Took CPP at 65 instead of the previously planned age 70: What changed?

In a nutshell: The combination CPPIB investment strategy changes from passive to active, potentially higher effective future taxes, less transparency in CPP asset valuation due to growing proportion of private (company and real estate) vs. public investments, uncertainty of actuarial forecasts and, should circumstances demand it, government’s ability to change CPP (target) benefits, drove my decision to take CPP at 65, rather than 70. Too many unknown factors all potentially exposing one to downside risk, with very limited upside possibilities. And, those who doubt that government pension benefits can be reduced should reflect upon the recently announced OAS changes or discuss this possibility with the citizens of Greece!

The details

For healthy individuals, I’ve been arguing for delaying the start of CPP as long as feasible financially since this is one of the only available inflation indexed longevity insurance options available for Canadians. Last night, I was having beer and pizza with ex-Nortel friends, and one of them asked if I am still advocating delaying CPP as late as possible, and I realized that I didn’t update my blog readers about my change of heart on the subject and that I received this month my first CPP deposit.

So you might reasonably ask, why did I decide to take CPP at 65? The decision was based on series of individual qualitative and quantitative considerations, none of which by itself sufficient to drive the decision, but altogether they pushed me over the top.

In May we heard in “CPP Fund reports 6.6% return, record assets despite volatile markets” that “CPPIB’s assets are projected to reach $275-billion by 2020, and almost $500-billion two decades later”, “fiscal 2012 performance of the fund benefitted from our active management programs and private market holdings, which are less sensitive to the excessive volatility experienced by the public equity markets”, “CPPIB participated in 60 private transactions during the year, which included deals in private equity, infrastructure, real estate and private debt”, “The CPP fund’s 10-year annualized nominal rate of return, at 6.2%, is above the 4% prospective real rate of return that the Chief Actuary has incorporated in his latest report confirming the sustainability of the CPP” and  “it will be nine years before a portion of the fund’s investment income will be needed to help pay pensions”. As a confirmation of the growing private vs.public investment strategy, this week the Globe and Mail’s “CPPIB in deal for U.S. cable company” reported that the CPPIB was doing another private buyout with partners of a US cable company for $6.6B from a consortium led by Goldman Sachs.

So let me count the considerations that, cumulatively drove me to this personal decision (may not apply to your circumstances or risk assessment):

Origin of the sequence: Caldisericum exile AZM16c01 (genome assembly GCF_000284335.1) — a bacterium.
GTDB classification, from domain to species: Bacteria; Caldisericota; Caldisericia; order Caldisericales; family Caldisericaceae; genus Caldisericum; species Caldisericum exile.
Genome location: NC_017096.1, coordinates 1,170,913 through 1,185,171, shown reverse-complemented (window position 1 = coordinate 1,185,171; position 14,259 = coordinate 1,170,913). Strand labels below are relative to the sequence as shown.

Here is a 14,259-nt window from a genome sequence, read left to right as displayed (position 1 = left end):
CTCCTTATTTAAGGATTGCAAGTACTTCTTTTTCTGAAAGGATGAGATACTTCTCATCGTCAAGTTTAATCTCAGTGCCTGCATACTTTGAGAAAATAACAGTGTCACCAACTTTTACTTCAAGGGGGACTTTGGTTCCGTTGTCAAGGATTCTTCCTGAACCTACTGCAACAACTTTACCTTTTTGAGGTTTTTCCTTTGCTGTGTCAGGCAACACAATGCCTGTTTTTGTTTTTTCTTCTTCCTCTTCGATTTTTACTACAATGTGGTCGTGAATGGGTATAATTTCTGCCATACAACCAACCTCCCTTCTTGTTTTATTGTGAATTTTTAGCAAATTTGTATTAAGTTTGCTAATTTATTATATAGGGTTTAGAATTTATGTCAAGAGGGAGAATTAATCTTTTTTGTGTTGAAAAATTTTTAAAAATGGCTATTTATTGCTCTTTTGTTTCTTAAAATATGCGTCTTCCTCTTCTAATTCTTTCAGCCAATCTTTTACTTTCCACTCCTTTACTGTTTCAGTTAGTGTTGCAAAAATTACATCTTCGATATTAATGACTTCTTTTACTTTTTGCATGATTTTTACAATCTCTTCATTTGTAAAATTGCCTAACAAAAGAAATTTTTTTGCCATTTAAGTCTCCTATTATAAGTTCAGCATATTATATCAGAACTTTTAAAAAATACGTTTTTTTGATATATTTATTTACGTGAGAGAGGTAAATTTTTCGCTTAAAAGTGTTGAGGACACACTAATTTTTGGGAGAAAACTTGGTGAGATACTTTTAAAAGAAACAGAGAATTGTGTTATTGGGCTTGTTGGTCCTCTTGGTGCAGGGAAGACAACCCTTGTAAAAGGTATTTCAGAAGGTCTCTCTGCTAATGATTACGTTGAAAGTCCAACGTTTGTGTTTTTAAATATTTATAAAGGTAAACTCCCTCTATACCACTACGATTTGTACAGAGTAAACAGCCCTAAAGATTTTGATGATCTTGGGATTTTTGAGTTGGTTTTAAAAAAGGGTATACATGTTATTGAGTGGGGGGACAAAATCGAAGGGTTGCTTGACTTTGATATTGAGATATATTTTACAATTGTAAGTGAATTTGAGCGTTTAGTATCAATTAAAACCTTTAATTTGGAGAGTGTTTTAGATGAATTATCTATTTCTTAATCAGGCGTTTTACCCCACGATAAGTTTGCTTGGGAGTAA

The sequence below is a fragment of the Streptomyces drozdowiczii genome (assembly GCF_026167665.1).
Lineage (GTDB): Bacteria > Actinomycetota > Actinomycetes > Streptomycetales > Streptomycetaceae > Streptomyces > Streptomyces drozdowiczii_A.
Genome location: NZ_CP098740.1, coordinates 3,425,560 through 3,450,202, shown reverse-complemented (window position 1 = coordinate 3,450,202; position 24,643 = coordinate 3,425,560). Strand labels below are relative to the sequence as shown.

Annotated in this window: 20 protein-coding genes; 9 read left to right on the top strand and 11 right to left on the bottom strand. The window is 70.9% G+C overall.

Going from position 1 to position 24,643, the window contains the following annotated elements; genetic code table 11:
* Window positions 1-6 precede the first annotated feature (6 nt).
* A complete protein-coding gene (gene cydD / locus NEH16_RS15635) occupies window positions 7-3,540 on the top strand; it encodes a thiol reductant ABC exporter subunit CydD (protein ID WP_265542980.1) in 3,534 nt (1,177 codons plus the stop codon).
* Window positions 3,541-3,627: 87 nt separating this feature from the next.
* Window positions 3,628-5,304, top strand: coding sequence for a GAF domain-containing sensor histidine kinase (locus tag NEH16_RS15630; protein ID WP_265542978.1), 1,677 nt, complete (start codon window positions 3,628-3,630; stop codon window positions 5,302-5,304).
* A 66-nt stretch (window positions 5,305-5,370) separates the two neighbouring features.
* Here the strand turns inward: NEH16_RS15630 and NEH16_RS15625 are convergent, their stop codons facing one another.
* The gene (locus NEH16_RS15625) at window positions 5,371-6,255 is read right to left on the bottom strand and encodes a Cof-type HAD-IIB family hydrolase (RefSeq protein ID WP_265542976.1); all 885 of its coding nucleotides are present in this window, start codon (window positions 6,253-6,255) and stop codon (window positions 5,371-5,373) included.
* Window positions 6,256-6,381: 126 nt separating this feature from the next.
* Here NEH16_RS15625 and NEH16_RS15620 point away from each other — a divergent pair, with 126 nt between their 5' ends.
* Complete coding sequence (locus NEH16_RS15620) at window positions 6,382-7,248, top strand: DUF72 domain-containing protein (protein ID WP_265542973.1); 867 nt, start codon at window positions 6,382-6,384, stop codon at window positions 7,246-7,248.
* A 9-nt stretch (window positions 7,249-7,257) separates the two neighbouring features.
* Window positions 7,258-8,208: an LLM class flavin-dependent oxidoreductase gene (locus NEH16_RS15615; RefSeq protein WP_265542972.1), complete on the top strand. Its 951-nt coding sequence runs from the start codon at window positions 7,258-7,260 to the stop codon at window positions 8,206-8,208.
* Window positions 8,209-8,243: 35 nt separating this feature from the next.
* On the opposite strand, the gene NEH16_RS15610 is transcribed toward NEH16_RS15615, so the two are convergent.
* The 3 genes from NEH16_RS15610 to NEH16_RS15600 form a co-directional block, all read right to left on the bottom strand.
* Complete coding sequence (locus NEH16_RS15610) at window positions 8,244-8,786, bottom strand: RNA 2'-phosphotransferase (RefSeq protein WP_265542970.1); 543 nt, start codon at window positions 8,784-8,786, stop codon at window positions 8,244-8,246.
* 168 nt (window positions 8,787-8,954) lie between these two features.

-CPP size is getting to be quite large and Canadians have a lot of eggs in this one basket ($275B in 2020, $500B in2040)

-CPPIB switched from passive to active investing (which has higher investment management costs and an unkind history of being unable to sustainably even cover additional trading and management fees). By the way, CPP all-in-costs of over 1%, are not low, considering that one can run one’s own passive portfolio comfortably for about 0.3% (see Is the CPP low cost? No it’s not, but its existence can enable ultra-low-cost expanded-CPP or PRPP)

-over that past years CPPIB appears to have switched from essentially public to a growing percentage of private investments (which are not only less liquid, but more importantly, have lower transparency and more discretion in valuing assets compared to investments traded in public markets)

-the CPPIB assumes a 4% real return (after all-in-costs, I assume) on investment in support of its argument that it is fully capable of meeting future obligations (but 4% real return after over 1% all-in-costs is not a cakewalk for a large and growing fund given current low return environment for fixed income and equity investments)

-CPP is really a target benefit rather than a defined benefit plan: it is not pre-funded plan but pay-as-you-go plan where benefits are paid from a combination of in-year CPP contributions and accumulated plan assets (current forecast is that CPP payouts will exceed new contributions in 2021, and once that happens, in case of a market swoon, the pressure to reduce benefits to reflect lower asset base might become irresistible)

-as a target benefit plan, the government has the right to change (increase) CPP contribution rates (already done so in the past when it increased contribution rate from just over 6% to 9.9%) and/or change (reduce) benefits at any time, much the same way as it has recently done so for OAS by delaying start from age 65 to 67 (Note: I am not arguing that, in order to preserve some semblance of cross-generational equity, it is inappropriate to increase pension eligibility age with increasing longevity)

-actuaries won’t take it as a sign of disrespect if I indicate some skepticism about actuarial assumption/forecasts/assurances given that I am a Nortel pensioner who suffered the consequences ‘unexpected’ appearance of a 41% hole in the funded status of my pension. Furthermore, there was the ‘unexpected’ discovery that the demographics driven OAS costs are rising dramatically (you’d think the Boomer demographics would have been known for a few years). Then hearing that the CPPIB actuary assumes 4% real return after expenses in excess of 1% and that CPP contributions will exceed benefits until 2021, while the government is trying to encourage Canadians to delay start of CPP with a combination of incentives/disincentives for later/earlier than 65 CPP start, makes me even more uneasy. So put me down as cautious and skeptical on any actuarial declarations.